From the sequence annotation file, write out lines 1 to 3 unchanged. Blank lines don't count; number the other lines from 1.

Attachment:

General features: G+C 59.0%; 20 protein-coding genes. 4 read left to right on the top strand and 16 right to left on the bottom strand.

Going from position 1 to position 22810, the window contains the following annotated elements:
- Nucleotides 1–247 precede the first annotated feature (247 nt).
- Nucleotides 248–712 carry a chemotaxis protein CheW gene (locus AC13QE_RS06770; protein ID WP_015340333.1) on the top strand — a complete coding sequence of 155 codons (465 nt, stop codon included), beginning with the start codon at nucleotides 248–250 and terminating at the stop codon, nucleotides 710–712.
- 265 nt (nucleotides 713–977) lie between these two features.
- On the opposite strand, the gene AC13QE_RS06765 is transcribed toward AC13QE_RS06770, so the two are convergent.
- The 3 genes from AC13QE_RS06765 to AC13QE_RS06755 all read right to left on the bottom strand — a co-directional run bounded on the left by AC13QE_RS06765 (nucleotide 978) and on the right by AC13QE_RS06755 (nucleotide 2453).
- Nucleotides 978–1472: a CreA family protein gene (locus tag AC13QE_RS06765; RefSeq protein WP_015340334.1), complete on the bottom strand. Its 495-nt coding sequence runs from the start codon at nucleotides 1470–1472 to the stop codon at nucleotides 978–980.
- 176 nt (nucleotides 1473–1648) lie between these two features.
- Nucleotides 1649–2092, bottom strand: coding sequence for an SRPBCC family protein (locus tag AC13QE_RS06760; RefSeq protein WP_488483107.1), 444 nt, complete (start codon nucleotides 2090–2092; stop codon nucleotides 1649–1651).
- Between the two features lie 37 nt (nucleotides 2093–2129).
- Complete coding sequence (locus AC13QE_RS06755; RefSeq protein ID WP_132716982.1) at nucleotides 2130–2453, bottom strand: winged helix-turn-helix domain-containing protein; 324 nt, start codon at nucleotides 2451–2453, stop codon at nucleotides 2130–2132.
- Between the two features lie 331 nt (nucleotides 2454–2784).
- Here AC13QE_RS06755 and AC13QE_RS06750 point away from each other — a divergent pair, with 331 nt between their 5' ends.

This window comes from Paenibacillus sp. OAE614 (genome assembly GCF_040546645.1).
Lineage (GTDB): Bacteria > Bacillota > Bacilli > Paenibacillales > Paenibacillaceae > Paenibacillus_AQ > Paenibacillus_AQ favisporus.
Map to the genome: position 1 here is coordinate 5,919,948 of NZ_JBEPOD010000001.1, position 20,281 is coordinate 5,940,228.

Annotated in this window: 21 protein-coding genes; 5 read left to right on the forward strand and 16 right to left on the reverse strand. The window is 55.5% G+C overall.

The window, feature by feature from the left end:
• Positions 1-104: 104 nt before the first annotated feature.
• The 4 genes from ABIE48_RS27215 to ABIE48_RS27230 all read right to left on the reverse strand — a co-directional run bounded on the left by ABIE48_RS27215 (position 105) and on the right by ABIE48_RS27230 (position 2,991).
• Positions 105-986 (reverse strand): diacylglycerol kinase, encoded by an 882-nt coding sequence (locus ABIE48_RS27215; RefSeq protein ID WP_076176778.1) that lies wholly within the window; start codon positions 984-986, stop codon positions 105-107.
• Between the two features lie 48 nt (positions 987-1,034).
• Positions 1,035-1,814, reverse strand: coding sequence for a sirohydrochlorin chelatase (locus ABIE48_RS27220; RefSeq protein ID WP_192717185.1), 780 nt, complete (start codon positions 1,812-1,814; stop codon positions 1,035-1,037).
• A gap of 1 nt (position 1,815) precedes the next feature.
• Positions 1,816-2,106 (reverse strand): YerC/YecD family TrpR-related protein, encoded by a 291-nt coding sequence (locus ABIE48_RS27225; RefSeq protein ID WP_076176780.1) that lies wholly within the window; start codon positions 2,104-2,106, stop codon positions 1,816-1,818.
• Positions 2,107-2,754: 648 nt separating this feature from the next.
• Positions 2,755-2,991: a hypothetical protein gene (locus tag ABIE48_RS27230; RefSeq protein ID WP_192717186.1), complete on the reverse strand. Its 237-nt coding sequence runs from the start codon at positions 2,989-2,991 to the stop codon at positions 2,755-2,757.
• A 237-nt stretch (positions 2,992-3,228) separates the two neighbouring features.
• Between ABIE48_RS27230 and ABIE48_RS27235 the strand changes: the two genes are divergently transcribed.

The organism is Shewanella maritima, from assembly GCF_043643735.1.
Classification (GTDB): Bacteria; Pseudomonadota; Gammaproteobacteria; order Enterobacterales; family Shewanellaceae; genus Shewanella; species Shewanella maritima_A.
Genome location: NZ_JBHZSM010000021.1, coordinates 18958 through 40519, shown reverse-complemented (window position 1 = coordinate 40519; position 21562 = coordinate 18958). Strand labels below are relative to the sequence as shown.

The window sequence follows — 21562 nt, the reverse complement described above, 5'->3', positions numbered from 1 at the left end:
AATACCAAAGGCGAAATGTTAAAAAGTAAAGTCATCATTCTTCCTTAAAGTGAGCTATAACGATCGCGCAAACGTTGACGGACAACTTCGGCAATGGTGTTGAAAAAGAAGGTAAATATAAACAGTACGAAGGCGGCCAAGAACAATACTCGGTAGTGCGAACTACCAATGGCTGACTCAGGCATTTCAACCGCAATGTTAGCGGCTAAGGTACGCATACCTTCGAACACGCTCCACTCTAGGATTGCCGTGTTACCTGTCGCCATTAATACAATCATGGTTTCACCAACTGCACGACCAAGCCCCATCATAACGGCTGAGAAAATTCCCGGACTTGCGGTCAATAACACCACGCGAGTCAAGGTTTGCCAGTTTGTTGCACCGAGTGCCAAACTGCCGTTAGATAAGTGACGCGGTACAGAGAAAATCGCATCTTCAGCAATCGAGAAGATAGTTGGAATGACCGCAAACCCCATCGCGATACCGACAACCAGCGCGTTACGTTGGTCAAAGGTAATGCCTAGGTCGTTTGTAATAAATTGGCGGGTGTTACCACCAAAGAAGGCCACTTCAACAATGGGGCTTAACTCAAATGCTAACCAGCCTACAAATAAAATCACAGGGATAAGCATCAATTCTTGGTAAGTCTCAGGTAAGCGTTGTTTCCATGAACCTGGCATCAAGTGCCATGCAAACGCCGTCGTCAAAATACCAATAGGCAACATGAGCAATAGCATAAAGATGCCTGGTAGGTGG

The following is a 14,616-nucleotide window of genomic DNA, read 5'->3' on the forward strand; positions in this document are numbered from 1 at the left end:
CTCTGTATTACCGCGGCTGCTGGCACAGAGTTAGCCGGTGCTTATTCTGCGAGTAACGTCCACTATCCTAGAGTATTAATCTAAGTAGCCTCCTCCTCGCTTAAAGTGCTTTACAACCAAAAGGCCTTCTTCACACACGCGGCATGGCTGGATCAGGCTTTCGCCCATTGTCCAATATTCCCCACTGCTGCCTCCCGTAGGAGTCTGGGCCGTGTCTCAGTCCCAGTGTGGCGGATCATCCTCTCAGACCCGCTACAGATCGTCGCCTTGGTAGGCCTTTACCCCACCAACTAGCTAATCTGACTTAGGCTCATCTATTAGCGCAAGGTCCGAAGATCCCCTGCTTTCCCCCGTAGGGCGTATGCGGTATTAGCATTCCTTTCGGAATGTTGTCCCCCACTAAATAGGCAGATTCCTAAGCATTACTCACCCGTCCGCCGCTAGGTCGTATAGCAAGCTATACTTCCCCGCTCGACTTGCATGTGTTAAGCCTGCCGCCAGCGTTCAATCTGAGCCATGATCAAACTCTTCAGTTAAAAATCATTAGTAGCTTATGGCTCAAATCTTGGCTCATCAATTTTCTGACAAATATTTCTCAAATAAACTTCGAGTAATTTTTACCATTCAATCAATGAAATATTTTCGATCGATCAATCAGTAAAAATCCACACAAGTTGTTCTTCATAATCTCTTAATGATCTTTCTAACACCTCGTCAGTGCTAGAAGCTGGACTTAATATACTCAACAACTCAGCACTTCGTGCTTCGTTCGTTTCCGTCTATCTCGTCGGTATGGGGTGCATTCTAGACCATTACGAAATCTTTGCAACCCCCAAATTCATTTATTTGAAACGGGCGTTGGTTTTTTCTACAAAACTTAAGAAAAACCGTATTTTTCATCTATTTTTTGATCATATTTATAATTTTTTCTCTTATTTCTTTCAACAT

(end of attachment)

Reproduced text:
General features: G+C 59.0%; 20 protein-coding genes. 4 read left to right on the top strand and 16 right to left on the bottom strand.

Going from position 1 to position 22810, the window contains the following annotated elements:
- Nucleotides 1–247 precede the first annotated feature (247 nt).